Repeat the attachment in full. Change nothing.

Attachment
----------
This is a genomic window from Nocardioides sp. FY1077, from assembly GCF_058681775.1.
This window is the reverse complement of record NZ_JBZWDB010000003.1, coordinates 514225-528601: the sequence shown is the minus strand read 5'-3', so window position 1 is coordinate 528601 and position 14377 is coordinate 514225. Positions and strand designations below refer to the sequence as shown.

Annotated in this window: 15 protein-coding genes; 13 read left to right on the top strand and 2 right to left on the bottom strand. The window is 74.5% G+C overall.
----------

This is a genomic window from Nocardioides sp. FY1077, from assembly GCF_058681775.1.
This window is the reverse complement of record NZ_JBZWDB010000003.1, coordinates 514225-528601: the sequence shown is the minus strand read 5'-3', so window position 1 is coordinate 528601 and position 14377 is coordinate 514225. Positions and strand designations below refer to the sequence as shown.

Annotated in this window: 15 protein-coding genes; 13 read left to right on the top strand and 2 right to left on the bottom strand. The window is 74.5% G+C overall.